Non-coding DNA could hold the key to an effective treatment for inflammatory diseases

Botnar Research CentreDr Amity Roberts and Dr Matteo Vecellio in the laboratory at the Botnar Research Centre.
The non-coding regions of our DNA may play a crucial role in how our genes are expressed in inflammatory diseases, such as ankylosing spondylitis (AS). Yet, very little is known about these genetic associations.

NDORMS researchers Dr Amity Roberts and Dr Matteo Vecellio are working to change our knowledge of the genetic landscape in AS with an eye on its potential for generating new ideas about treating this condition.

AS is found to be associated with more than 60 genes; getting to grips with the mechanisms behind these genetic associations is no easy task and the pair has already received a European League Against Rheumatism (EULAR) Abstract Award 2016 in Basic Science in recognition of their work, presented at this year's EULAR Congress in London.

"In Professor Paul Wordsworth's Genetics of AS laboratory, we are trying to assess the impact of disrupted transcriptional regulation in AS patients, to gain new insight into how this disease develops. The experimental approach we use will allow us to identify potential targets for drug discovery by improving the characterisation of the cell types involved in AS and the relevant molecular pathways." say the researchers. They add: "We would like to thank EULAR for this award. This achievement at the European level encourages us to work even harder to pursue our research goals and contribute to improving the lives of people with AS."

AS is a painful and progressive form of inflammatory arthritis, which affects around 200,000 people in the UK. It has a strong genetic basis and is more common in men in their late teens or 20s. The condition causes inflammation in the spine and other joints, leading to pain, stiffness, and fatigue.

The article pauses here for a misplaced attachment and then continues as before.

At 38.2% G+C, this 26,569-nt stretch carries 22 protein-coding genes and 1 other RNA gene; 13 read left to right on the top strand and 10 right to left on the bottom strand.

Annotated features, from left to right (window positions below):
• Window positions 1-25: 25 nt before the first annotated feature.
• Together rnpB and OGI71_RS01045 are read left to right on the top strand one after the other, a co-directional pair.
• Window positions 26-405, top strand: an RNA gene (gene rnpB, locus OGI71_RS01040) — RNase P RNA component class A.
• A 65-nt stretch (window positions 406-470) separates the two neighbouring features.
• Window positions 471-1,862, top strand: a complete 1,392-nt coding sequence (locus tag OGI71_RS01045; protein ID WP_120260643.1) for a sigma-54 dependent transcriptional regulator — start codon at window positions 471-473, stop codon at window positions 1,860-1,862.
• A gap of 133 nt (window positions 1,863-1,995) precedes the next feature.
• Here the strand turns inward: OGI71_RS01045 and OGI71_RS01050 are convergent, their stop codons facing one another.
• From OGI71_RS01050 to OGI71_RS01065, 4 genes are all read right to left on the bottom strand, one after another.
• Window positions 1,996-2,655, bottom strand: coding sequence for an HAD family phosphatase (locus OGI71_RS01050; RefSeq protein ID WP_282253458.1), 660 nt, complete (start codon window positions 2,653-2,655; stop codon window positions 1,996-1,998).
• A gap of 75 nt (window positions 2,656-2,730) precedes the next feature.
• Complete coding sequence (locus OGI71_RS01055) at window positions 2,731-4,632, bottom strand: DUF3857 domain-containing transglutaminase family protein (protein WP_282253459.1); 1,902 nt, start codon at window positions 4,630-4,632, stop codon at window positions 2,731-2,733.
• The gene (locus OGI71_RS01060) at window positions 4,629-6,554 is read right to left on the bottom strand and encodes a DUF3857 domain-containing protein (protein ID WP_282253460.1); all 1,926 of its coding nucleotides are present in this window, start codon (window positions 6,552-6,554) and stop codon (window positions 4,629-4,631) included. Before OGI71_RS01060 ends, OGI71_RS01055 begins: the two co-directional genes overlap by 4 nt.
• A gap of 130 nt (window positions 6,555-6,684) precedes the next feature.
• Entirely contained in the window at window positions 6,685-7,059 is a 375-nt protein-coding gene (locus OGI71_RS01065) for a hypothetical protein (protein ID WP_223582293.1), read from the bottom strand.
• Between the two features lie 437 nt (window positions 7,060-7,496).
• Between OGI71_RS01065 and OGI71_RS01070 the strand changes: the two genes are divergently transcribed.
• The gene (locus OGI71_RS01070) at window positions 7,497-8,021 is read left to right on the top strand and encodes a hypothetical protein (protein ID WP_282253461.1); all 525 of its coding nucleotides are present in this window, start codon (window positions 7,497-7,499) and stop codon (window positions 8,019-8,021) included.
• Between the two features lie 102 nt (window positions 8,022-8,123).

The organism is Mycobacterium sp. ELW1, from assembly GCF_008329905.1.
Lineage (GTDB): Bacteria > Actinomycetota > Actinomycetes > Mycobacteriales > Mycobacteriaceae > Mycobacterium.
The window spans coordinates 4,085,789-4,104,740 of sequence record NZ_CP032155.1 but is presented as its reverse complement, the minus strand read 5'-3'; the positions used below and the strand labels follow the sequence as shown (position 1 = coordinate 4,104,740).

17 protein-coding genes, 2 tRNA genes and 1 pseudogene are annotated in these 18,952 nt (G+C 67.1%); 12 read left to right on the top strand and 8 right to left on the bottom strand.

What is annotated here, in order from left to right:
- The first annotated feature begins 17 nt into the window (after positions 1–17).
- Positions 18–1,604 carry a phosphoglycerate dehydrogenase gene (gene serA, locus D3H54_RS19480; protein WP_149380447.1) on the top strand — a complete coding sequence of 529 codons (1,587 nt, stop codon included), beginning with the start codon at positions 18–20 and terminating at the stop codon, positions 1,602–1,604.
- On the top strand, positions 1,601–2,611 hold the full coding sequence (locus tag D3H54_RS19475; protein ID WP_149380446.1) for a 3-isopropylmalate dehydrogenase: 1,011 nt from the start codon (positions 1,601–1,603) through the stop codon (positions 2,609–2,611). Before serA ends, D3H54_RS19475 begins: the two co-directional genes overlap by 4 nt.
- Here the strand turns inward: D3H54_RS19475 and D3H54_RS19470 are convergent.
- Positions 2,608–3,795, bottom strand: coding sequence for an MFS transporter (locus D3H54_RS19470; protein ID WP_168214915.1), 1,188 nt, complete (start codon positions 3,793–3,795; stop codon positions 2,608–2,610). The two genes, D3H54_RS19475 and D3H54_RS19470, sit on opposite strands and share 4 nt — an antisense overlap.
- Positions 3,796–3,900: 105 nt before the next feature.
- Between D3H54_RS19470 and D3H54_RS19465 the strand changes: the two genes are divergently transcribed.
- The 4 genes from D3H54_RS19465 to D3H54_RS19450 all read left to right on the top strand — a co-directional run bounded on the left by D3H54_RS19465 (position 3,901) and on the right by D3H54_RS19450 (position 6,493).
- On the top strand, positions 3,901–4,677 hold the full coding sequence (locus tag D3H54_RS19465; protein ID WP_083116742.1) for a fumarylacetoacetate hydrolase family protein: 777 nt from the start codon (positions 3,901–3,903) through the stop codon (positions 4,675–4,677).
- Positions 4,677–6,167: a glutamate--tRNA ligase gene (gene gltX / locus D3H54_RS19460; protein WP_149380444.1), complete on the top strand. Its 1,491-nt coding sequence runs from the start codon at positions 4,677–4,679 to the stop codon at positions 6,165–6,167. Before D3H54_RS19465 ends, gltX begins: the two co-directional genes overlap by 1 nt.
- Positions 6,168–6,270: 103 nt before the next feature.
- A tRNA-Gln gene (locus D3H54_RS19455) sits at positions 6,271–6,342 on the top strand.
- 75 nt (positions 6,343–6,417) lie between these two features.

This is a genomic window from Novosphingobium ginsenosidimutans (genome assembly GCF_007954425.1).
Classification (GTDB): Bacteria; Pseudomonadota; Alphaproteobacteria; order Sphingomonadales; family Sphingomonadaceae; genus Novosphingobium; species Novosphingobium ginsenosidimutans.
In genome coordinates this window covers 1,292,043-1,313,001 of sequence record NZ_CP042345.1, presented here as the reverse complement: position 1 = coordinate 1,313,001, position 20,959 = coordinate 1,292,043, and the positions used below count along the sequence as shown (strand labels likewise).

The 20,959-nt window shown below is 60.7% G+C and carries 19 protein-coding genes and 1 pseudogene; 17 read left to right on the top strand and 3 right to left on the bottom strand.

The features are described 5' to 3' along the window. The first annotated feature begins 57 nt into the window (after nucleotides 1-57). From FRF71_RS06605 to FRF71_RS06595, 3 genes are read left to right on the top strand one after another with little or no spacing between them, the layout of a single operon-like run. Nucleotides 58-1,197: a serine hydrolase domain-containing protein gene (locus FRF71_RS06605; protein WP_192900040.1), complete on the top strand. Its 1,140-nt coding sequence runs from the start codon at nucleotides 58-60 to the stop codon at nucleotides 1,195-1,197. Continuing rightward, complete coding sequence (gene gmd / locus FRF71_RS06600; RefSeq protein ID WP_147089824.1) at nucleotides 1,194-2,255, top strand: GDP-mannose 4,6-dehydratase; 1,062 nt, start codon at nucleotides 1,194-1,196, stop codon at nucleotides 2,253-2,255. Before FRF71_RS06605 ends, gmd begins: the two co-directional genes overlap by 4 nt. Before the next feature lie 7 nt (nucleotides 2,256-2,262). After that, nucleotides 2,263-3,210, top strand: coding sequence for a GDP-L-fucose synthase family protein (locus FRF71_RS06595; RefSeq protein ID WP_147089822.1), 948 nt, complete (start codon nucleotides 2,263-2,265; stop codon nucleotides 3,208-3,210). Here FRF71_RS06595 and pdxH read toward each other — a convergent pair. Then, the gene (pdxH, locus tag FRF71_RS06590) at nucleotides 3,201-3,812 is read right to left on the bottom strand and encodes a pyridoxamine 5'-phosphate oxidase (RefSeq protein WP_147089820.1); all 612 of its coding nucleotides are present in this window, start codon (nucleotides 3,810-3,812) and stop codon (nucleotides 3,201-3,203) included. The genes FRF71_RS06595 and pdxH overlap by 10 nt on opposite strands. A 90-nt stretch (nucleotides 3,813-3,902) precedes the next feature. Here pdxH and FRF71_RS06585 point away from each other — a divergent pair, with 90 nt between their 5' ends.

Treatment of AS has greatly improved in the past decade and there are available therapies to manage pain and ease stiffness. Patients are also encouraged to explore exercise routines and pay close attention to posture. However, a significant portion of AS patients still suffers persistent disease or unacceptable side effects from current therapies, so a definitive treatment is still lacking.

Amity and Matteo are researching particular single nucleotide polymorphisms (SNPs) in AS, which could lead to novel therapies for the condition.

SNPs are the most common type of genetic variation amongst individuals and are often found in the non-coding regions of our DNA. Whilst their functional effects are still unclear, it appears SNPs affect how AS presents itself in patients, potentially holding the key to new effective therapies.

Disease-associated SNPs have been identified at enhancers - sequences that control gene expression and ultimately, how cells behave - but little is known about the networks of genetic disruption involved in AS or how such information might be used to better define the relevant pathogenic pathways in AS.

The team led by Professor Paul Wordsworth has successfully identified enhancers upstream of both the RUNX3 gene and the IL12RB2 gene, both in Chromosome 1; the effects of which are modified by AS-associated SNPs. These studies involved targeted approaches and have successfully identified causal SNPs in these regions.

Amity's research is focused on an enhancer region upstream of the IL12RB2 gene, whilst Matteo's is looking at an enhancer upstream of the RUNX3 gene.

"We have shown a functional effect of a SNP associated with AS, where the variant disrupts enhancer activity and is associated with increased percentage of inflammatory immune cells called CD4+ T cells that produce interferon gamma. We are now working on elucidating the complete mechanisms of action of this variant" says Amity. She adds: "These results are very promising and have the potential to lead to a new target for therapy."

On the RUNX3 gene, Matteo has found several SNPs to be associated with AS. "We have recently published a paper highlighting the possible functional role of one of these SNPs in AS, and its effect in regulating a population of immune cells called CD8+ T-cells. We are now applying several high-throughput techniques to elucidate the relevant molecular pathways these SNPs can affect, and to characterise the cell types involved."

Following their EULAR Abstract Awards, the two researchers have presented their findings at this year's EULAR Congress, the primary platform for exchange of scientific and clinical information on rheumatology in Europe.

EULAR represents patients, health professionals, and scientific societies across the European Union. Its annual congress provides a unique and renowned forum for interaction between medical doctors, scientists, people with arthritis/rheumatism, health professionals, and representatives of the pharmaceutical industry worldwide.